Friday, January 28, 2011

Capacitive Touch Sensor on Arduino

If you ever wanted to integrate touch sensitivity into your project, this board could just do the trick. It's a capacitive touch sensor. These sensors are used in our everyday consumer electronics like notebook trackpads, video game consoles, touchscreens...just to name a few.

They work on the principle of alteration of the electrostatic field. The sensor builds up an electrostatic field which will be altered if conductive objects get in contact with the field. In this case your finger is the conductive object which triggers the change in the field. For detailed information about capacitive sensing have a look here.

The board works in I2C mode and needs pull-up resistors for the SDA and SCL pins. The operating voltage range is from 2.7V to 5.25V, so you can use either the 3.3V or 5V socket of the Arduino.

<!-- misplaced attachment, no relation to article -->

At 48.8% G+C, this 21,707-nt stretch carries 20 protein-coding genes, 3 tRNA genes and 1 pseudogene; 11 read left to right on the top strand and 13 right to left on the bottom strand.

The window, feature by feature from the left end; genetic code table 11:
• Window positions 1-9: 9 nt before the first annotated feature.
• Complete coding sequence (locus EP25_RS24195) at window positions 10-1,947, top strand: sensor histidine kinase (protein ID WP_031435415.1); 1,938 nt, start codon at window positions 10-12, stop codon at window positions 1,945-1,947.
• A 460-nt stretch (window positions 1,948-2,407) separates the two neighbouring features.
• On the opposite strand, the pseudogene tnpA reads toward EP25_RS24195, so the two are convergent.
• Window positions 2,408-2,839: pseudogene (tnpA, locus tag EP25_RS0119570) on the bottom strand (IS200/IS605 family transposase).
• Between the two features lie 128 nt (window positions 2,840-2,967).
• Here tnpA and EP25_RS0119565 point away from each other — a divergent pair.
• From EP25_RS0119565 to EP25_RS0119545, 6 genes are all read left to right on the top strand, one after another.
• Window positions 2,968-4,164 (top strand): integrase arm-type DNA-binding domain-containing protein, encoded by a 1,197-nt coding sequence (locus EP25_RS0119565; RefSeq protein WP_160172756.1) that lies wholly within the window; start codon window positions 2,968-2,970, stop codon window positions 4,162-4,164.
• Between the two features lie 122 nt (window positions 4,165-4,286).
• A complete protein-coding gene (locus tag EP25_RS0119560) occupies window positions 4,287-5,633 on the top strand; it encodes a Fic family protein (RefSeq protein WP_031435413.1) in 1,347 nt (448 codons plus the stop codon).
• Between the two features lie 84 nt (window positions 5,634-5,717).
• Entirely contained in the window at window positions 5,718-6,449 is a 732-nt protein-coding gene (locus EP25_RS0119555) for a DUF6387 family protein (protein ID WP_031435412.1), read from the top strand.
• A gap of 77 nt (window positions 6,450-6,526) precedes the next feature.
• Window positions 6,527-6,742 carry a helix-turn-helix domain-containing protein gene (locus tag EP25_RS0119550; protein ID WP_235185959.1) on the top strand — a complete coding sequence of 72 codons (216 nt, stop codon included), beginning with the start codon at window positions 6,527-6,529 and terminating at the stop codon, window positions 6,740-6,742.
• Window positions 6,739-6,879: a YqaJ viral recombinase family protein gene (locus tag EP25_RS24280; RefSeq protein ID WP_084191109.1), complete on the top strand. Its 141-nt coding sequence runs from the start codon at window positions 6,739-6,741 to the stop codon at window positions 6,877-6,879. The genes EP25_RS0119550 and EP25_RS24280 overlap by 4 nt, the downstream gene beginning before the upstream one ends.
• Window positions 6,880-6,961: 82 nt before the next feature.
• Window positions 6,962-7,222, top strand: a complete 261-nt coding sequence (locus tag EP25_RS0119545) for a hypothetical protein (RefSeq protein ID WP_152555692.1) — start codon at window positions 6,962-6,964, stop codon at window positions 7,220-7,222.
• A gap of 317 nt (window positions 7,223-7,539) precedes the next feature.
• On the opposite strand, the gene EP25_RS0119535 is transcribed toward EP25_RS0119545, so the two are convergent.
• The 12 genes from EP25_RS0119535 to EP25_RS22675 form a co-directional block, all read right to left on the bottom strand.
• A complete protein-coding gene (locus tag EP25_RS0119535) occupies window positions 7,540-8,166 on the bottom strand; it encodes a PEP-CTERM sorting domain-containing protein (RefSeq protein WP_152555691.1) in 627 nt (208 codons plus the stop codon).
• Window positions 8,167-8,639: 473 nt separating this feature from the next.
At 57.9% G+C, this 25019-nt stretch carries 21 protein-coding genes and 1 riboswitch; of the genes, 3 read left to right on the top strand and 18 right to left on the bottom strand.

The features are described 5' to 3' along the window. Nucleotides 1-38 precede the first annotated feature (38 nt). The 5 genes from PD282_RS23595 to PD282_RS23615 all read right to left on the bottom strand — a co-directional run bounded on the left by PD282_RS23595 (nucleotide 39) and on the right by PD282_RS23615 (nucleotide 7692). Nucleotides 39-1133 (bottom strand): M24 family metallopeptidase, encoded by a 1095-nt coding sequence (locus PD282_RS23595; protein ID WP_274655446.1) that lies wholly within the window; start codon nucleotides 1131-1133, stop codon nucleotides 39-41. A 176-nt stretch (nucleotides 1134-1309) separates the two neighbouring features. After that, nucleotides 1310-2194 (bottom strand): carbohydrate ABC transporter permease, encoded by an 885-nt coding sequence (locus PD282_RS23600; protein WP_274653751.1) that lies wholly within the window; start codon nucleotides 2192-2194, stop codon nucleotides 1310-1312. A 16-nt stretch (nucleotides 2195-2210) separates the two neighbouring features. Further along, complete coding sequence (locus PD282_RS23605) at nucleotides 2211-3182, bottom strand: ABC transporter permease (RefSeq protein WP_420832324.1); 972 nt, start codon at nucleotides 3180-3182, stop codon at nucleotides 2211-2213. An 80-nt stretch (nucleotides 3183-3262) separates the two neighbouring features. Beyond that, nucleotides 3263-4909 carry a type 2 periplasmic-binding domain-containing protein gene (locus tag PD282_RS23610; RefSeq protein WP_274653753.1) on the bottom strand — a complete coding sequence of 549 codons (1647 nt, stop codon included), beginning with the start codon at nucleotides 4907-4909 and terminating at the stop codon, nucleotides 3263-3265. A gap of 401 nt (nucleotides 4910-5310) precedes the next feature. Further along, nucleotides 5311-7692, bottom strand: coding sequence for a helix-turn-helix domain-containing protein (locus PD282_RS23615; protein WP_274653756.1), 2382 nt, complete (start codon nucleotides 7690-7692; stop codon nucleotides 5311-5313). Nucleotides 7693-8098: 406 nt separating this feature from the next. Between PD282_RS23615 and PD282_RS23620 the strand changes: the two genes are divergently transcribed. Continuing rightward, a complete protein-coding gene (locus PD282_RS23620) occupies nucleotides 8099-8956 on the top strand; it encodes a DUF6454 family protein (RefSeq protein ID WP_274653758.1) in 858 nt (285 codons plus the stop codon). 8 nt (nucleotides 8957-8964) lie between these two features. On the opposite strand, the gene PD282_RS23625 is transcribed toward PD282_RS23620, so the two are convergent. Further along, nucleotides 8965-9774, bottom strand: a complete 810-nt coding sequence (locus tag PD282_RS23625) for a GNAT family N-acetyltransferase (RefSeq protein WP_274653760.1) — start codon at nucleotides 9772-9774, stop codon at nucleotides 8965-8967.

The setup is pretty easy. I attached two LEDs to indicate if the sensor plate was touched.

Figuring out the communication with the device is a little bit tricky. I found a really good blog post from Marcus Nowotny who provides a sample code, so you don't have to get a headache while trying to understand the datasheet.

If you hooked up everything correctly, you can enjoy capacitive sensing in your project.



  1. Hi, just curious did you try this method, using just 2 IO pins ?

  2. I have read about this already, but I didn't try it yet. Let me know if it is accurate enough to be used in projects.


  3. I actually tried on a beagleboard and it was not precise enough so I used a QT100 instead. But then the beagleboard had a linux kernel running and other stuff so it makes a big overhead and makes it difficult to measure such small delays (~30microseconds). I was wondering if the arduino could be any more precise.